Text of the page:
Profit streams

NetflixSharks
Sponsored By:

Netflix Will Suffer an Earnings Letdown

Netflix (NFLX) reports second quarter earnings on July 24. And to keep up its breakneck momentum, Netflix earnings had better come in strong again.

But with NFLX stock tacking on roughly 180% gains since January and expectations high, that isn’t likely.

This streaming video giant has soared in part thanks to a short squeeze, as the bears have been proven wrong by the big-time growth in subscribers. Netflix boasted a total of 29.17 million U.S. subscribers at the end of the first quarter — topping HBO and proving that the tech stock remains on the top of the heap when it comes to streaming video.

However, scale is not growth. Real growth could be harder to come by in the future, and expectations might have to painfully adjust to that.

A recent piece in the Wall Street Journal asserts that “building a formidable subscriber base should be a more immediate concern than raising margins,” and that it needs to be more like Amazon (AMZN) than HBO with a focus on people, not profits.

The WSJ was talking about Amazon’s scale in retail as well as its Prime service that offers streaming video to subscribers. The idea is to scoop up consumers and make them believers in your product, then worry about margins later. It seems a wise piece of advice considering competitors including Hulu and subscription-based YouTube programming from Google (GOOG), among others, are gaining steam.

And don’t forget that entrenched cable companies like Comcast (CMCSA) and Time Warner Cable (TWC) are not thrilled about losing their cash cows and will look to complicate matters wherever they can … including building out on-demand video and offering packages with streaming and cable together.

But while it makes long-term sense to chase subscribers and not profits, investors might not be thrilled to see Netflix cede margins in pursuit of growth. Netflix stock already trades for a forward earnings multiple above 80, and you can only delay the profits for so long.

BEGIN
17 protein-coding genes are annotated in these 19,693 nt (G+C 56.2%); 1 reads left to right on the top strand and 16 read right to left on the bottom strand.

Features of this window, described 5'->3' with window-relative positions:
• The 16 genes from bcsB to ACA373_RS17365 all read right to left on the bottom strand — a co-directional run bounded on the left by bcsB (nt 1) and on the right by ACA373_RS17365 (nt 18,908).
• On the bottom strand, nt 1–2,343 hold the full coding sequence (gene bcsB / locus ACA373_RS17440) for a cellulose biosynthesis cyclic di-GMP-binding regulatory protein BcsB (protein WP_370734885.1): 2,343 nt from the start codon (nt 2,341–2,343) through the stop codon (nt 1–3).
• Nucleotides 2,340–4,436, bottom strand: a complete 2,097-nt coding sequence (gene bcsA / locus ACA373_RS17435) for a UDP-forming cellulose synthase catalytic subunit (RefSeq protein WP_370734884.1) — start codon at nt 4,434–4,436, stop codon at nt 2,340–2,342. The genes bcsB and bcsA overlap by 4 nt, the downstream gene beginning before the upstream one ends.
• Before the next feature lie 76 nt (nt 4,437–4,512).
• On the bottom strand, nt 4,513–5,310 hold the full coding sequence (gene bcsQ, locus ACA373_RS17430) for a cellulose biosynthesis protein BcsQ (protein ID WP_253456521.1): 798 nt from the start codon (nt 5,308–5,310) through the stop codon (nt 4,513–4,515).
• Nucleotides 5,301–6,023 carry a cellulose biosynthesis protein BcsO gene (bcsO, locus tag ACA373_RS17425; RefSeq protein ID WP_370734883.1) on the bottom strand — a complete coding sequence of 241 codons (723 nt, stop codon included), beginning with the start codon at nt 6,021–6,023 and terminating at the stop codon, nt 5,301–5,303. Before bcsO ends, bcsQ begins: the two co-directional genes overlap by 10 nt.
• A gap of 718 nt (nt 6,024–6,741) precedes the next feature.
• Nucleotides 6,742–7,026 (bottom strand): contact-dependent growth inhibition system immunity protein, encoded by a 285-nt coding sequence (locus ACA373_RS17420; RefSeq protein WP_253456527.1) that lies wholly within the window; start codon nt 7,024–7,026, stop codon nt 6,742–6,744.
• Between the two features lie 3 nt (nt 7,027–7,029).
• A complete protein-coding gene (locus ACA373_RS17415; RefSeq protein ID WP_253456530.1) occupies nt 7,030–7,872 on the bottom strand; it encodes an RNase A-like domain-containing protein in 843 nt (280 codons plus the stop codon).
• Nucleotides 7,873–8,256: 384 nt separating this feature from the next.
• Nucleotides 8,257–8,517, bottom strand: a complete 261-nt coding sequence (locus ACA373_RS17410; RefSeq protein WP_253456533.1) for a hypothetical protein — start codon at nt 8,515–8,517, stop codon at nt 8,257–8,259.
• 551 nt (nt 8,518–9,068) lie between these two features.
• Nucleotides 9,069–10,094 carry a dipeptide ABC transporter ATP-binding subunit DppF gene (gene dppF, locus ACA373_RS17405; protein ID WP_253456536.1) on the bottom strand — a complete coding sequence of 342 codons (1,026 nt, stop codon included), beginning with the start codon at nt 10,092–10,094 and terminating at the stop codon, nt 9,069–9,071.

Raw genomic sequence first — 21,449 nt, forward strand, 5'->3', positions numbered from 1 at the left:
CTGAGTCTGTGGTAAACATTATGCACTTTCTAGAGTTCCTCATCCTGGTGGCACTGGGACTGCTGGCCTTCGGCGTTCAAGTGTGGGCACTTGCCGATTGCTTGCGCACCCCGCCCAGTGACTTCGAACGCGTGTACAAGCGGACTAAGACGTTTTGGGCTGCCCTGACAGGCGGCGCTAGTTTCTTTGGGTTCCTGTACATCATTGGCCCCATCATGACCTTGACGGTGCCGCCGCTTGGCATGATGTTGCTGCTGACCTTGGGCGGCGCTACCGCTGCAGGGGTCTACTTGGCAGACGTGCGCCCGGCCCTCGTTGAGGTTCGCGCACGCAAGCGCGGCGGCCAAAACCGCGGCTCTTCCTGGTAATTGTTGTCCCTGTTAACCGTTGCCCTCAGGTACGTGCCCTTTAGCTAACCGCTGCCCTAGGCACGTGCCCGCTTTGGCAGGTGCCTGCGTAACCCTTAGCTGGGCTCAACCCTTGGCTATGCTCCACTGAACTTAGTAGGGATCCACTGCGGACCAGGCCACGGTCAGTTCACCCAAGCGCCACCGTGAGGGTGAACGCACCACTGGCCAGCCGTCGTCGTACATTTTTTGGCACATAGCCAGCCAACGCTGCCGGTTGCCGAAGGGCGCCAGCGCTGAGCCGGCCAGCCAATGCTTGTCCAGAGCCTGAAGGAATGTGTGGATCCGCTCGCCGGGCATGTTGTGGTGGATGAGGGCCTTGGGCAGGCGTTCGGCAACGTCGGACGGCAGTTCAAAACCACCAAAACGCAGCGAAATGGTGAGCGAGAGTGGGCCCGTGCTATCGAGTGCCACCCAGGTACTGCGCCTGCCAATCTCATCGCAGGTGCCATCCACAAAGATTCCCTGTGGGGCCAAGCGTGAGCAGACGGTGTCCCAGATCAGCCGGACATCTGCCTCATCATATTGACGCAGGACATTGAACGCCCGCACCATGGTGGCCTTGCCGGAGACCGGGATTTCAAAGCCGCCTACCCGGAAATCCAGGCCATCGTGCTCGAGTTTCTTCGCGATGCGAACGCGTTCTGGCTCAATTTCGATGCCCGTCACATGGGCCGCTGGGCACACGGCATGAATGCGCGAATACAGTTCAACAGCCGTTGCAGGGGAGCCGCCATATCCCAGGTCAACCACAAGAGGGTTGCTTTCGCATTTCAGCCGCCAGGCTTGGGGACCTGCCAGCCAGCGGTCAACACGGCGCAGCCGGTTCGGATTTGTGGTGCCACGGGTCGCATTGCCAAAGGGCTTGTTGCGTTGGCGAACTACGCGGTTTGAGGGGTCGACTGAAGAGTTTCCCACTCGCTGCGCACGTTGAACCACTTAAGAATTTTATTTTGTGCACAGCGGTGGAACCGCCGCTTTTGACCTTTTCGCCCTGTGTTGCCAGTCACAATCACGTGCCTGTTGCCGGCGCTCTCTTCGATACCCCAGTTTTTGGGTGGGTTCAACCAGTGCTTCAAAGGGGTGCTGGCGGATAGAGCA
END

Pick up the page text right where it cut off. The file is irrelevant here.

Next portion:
In fact, part of the reason for a big gap up in April was that Netflix announced a surprise profit — not just subscriber growth. Investors could be banking on that trend continuing.

Well, some investors, anyway. A few weeks back, analysts at Bernstein Research warned that Netflix was overbought, and gave the stock an “underperform” rating with expectations that the stock will slump from more than its current price of roughly $260 a share to $180 in the next year thanks to overly optimistic expectations crashing back to earth.

We could see the beginning of trouble in the latest Netflix earnings report next week.

Of course, with roughly 17% of the float in Netflix held short, there also is a chance a mild beat could result in another squeeze that pushes NFLX even higher. So tread carefully.

Related Reading

Jeff Reeves is the editor of InvestorPlace.com and the author of “The Frugal Investor’s Guide to Finding Great Stocks.” Write him at editor@investorplace.com or follow him on Twitter via @JeffReevesIP. As of this writing, he did not own a position in any of the stocks named here.

Get The Slant delivered to your inbox every day!

Comments